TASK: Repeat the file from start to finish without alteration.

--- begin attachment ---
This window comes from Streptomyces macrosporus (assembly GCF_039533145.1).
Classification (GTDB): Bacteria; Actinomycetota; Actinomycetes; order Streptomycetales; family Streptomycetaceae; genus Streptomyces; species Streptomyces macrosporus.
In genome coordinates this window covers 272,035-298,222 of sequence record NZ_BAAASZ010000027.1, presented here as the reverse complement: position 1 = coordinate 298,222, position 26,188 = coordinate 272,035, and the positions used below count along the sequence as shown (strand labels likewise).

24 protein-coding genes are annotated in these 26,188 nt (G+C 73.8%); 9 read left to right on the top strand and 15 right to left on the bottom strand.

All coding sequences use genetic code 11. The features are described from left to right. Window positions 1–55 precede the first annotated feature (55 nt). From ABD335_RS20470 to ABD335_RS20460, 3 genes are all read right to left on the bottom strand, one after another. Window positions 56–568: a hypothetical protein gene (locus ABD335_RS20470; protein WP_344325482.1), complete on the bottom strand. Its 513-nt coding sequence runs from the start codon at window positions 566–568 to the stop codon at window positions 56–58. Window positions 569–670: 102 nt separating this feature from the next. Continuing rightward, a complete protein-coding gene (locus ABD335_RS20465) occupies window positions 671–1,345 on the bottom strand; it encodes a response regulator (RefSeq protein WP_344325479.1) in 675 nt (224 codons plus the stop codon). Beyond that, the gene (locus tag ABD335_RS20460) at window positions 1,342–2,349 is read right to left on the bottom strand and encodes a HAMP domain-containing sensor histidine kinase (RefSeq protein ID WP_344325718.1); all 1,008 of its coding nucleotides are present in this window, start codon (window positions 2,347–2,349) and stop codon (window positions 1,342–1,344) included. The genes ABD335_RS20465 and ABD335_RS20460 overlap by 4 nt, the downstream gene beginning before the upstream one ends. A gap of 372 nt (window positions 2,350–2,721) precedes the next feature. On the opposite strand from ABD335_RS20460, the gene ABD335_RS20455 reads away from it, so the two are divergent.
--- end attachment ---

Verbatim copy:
This window comes from Streptomyces macrosporus (assembly GCF_039533145.1).
Classification (GTDB): Bacteria; Actinomycetota; Actinomycetes; order Streptomycetales; family Streptomycetaceae; genus Streptomyces; species Streptomyces macrosporus.
In genome coordinates this window covers 272,035-298,222 of sequence record NZ_BAAASZ010000027.1, presented here as the reverse complement: position 1 = coordinate 298,222, position 26,188 = coordinate 272,035, and the positions used below count along the sequence as shown (strand labels likewise).

24 protein-coding genes are annotated in these 26,188 nt (G+C 73.8%); 9 read left to right on the top strand and 15 right to left on the bottom strand.

All coding sequences use genetic code 11. The features are described from left to right. Window positions 1–55 precede the first annotated feature (55 nt). From ABD335_RS20470 to ABD335_RS20460, 3 genes are all read right to left on the bottom strand, one after another. Window positions 56–568: a hypothetical protein gene (locus ABD335_RS20470; protein WP_344325482.1), complete on the bottom strand. Its 513-nt coding sequence runs from the start codon at window positions 566–568 to the stop codon at window positions 56–58. Window positions 569–670: 102 nt separating this feature from the next. Continuing rightward, a complete protein-coding gene (locus ABD335_RS20465) occupies window positions 671–1,345 on the bottom strand; it encodes a response regulator (RefSeq protein WP_344325479.1) in 675 nt (224 codons plus the stop codon). Beyond that, the gene (locus tag ABD335_RS20460) at window positions 1,342–2,349 is read right to left on the bottom strand and encodes a HAMP domain-containing sensor histidine kinase (RefSeq protein ID WP_344325718.1); all 1,008 of its coding nucleotides are present in this window, start codon (window positions 2,347–2,349) and stop codon (window positions 1,342–1,344) included. The genes ABD335_RS20465 and ABD335_RS20460 overlap by 4 nt, the downstream gene beginning before the upstream one ends. A gap of 372 nt (window positions 2,350–2,721) precedes the next feature. On the opposite strand from ABD335_RS20460, the gene ABD335_RS20455 reads away from it, so the two are divergent.